For the Association for Supportive Child Care, they could simply say, “We enhance the quality of care for children across Arizona.” Simple. It begs the question, “How do you enhance the quality of care?” And remember–when it comes to using language to engage people in your work, questions are good!

? = : )

 

 

Please step away from your Mission Statement!

engagement, connection, marketing, fundraising, strategy

Engagement Cycle

We’re going to try out something new–Mini-Mission Makeovers. The purpose of these is to get more out of your Mission Statements.

Let’s talk about those Mission Statements, shall we?

Every nonprofit has one. Most are quite wed to them. Organizations invest hours and hours into both creating these statements and then having everyone memorize them.

Organizations undertake this memorizing of the Mission Statement with a view to staff and board being able to repeat the statement word for word when someone asks what your organization does. It is considered a success when all board members and staff can, in fact, repeat it word for word. Never mind that most people sound like robots when they repeat the Mission Statement. And that the statement itself is usually long, boring, and not very interesting. Never mind that it’s not anything anyone outside the organization would ever repeat. Never mind.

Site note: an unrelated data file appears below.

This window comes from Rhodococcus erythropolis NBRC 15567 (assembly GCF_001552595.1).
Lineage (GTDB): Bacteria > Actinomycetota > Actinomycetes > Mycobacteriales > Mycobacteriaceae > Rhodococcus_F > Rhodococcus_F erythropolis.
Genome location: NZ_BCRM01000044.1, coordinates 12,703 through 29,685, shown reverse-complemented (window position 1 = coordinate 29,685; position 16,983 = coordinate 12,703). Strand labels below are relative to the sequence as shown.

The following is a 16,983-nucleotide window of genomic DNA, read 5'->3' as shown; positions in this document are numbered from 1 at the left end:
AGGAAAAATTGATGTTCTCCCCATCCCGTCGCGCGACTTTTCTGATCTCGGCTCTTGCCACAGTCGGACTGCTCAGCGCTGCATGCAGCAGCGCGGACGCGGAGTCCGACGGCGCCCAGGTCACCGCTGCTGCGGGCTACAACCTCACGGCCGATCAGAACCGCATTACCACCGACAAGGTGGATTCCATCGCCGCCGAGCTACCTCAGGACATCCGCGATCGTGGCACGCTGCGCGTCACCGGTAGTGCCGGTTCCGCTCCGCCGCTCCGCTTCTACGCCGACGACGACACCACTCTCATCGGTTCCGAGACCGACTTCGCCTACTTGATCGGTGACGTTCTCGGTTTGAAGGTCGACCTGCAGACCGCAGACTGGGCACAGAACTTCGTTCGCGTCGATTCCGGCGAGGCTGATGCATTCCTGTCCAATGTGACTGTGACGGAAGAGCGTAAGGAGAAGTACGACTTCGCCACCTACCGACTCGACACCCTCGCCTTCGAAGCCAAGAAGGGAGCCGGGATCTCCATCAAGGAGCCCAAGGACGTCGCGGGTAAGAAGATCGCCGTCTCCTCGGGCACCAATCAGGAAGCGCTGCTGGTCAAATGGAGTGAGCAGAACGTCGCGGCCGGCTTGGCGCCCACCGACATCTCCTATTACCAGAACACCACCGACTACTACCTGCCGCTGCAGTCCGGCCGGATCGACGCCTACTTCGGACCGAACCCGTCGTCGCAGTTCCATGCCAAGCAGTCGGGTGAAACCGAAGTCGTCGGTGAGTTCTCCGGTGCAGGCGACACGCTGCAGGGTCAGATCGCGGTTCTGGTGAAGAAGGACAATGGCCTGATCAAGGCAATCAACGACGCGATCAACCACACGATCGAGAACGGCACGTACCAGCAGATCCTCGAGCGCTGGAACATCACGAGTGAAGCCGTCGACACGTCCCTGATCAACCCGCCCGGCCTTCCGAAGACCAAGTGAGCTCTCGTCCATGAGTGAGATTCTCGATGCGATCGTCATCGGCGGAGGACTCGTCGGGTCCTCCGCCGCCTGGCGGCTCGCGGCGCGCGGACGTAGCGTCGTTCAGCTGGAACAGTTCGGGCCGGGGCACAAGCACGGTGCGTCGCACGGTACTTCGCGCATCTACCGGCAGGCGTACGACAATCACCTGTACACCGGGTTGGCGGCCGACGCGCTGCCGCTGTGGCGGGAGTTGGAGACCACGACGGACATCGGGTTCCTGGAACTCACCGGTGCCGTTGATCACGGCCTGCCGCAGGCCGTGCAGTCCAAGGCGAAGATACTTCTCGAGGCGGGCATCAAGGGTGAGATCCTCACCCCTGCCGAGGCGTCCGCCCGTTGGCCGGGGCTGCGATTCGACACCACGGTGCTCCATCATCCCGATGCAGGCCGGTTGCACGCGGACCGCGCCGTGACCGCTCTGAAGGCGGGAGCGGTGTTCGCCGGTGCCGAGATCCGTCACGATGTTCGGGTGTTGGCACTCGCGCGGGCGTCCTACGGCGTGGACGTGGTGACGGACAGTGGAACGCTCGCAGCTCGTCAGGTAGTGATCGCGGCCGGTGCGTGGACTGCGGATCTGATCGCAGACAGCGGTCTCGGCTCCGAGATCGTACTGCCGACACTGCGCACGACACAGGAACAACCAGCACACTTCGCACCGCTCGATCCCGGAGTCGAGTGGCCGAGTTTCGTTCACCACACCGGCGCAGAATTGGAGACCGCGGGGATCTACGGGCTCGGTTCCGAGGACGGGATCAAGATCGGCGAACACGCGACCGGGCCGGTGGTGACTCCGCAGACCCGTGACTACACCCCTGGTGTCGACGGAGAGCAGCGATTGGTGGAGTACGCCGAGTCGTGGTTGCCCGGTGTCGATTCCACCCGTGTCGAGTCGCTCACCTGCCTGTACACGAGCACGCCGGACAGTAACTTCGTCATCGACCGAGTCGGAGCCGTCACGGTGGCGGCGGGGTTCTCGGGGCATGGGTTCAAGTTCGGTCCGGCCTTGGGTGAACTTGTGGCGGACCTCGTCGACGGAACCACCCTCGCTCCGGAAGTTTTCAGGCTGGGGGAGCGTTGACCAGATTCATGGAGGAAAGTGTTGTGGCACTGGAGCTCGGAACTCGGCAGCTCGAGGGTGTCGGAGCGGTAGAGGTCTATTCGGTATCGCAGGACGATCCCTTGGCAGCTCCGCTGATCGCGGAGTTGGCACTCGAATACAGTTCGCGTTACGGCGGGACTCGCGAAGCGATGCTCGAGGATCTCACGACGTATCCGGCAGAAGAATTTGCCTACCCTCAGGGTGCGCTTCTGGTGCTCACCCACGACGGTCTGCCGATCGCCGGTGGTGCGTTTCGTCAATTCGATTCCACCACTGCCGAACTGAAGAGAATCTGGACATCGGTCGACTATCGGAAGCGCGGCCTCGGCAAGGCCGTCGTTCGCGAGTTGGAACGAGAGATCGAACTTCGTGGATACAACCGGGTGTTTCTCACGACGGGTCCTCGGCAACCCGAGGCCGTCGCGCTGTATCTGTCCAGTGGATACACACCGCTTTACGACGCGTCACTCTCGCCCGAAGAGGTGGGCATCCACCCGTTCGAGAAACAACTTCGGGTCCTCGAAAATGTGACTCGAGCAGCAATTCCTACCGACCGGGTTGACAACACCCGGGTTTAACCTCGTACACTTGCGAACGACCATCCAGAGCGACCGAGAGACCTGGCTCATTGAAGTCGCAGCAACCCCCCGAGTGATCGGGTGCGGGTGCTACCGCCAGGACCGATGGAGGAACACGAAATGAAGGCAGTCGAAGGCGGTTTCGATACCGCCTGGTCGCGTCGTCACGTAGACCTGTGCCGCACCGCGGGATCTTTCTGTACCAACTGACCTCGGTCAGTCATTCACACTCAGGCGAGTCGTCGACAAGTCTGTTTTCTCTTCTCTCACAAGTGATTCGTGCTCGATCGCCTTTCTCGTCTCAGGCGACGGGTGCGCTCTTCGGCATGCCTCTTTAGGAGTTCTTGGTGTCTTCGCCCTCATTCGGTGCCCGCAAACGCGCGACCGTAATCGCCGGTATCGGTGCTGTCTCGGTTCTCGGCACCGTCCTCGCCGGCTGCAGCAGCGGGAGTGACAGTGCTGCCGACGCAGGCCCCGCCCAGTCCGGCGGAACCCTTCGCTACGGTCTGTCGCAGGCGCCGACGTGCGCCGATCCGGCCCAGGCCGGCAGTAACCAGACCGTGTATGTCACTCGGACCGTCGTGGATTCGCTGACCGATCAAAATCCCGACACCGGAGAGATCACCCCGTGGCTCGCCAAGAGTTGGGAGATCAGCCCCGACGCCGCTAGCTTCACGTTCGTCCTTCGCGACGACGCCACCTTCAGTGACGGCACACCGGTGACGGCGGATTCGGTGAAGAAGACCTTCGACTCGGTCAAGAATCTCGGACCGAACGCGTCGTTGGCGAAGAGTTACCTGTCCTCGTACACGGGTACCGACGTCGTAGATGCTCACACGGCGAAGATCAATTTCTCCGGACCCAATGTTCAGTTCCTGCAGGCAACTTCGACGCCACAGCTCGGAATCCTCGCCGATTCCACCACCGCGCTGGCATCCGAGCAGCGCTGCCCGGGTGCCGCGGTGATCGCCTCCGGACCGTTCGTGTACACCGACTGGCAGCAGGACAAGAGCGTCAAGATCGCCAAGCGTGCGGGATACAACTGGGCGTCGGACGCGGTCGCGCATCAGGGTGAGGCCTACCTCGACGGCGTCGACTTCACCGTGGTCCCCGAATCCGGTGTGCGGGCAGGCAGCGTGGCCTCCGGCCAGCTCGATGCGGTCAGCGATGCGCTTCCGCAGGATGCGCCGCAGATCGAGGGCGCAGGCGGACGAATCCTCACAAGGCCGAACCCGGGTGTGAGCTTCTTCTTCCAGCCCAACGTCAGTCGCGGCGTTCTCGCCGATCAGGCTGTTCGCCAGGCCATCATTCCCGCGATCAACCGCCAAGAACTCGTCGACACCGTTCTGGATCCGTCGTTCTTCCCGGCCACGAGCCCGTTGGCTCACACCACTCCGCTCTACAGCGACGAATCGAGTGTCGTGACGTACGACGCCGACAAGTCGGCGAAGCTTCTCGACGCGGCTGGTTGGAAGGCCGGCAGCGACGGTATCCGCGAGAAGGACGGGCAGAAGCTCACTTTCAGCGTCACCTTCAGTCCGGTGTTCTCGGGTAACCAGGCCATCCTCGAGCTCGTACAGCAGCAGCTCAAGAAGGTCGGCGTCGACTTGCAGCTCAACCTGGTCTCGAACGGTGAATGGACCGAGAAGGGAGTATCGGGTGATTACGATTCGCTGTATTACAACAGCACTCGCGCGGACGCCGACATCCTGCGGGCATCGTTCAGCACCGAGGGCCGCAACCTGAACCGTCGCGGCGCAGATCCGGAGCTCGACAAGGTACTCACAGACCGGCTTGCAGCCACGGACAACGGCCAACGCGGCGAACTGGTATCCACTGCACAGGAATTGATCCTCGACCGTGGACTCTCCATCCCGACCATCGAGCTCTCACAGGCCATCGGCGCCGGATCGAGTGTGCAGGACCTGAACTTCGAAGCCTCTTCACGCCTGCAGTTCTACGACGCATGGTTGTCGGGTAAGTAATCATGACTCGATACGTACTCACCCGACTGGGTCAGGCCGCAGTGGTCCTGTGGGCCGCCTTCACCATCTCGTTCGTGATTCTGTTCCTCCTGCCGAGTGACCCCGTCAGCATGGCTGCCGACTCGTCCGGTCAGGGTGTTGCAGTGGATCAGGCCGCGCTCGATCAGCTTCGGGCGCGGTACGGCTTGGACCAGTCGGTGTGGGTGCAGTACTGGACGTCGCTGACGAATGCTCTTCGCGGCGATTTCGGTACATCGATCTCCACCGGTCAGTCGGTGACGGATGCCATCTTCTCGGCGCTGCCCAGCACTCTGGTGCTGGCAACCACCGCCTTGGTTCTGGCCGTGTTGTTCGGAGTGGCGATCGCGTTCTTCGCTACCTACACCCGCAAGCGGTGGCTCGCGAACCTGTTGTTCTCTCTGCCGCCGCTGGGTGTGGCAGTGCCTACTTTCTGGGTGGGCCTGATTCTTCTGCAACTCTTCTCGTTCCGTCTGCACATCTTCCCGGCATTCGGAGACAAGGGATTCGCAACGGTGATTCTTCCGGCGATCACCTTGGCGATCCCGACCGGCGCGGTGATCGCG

Don’t get me wrong–you should have a mission statement. It’s a very useful tool. But most Mission Statements don’t generally do a good job of succinctly and compellingly communicating what you do and why you do it to people outside of your organization.

Therefore, I beseech you to please step away from your Mission Statement!

Yes, you read that correctly. Stop worrying so much about your Mission Statement and start focusing on coming up with a really good response to the question: “What does your organization do?” that really answers the question “What do you want to be known for?”

Let’s pause on this because it’s important: People don’t generally wander up to you at a bbq and say, “It’s been a while, Harry, remind me what you want to be know for again, will ya?” Nope. People wander up and say, “Reminder me what you do again for work, will ya?” So that’s the question you’ll get. Your job is to use the opportunity to make sure they leave the conversation knowing what you want to be known for so that they can talk about that to others.

By coming up with a concise and compelling statement about what you want to be known for, not only do you make it easy for people to decide if they want to engage with you and your organization, you also make it easy for them to talk about your work with others who may be interested. (Note that a robotic recitation of your Mission Statement is neither concise, nor compelling. It is, therefore, not repeatable.)

Am I talking about your Elevator Pitch? Kind of, but not really. The idea of an Elevator Pitch is kind of weird, when you get right down to it. It implies that someone will go from first hearing about you to writing you a check in short order. #Creepy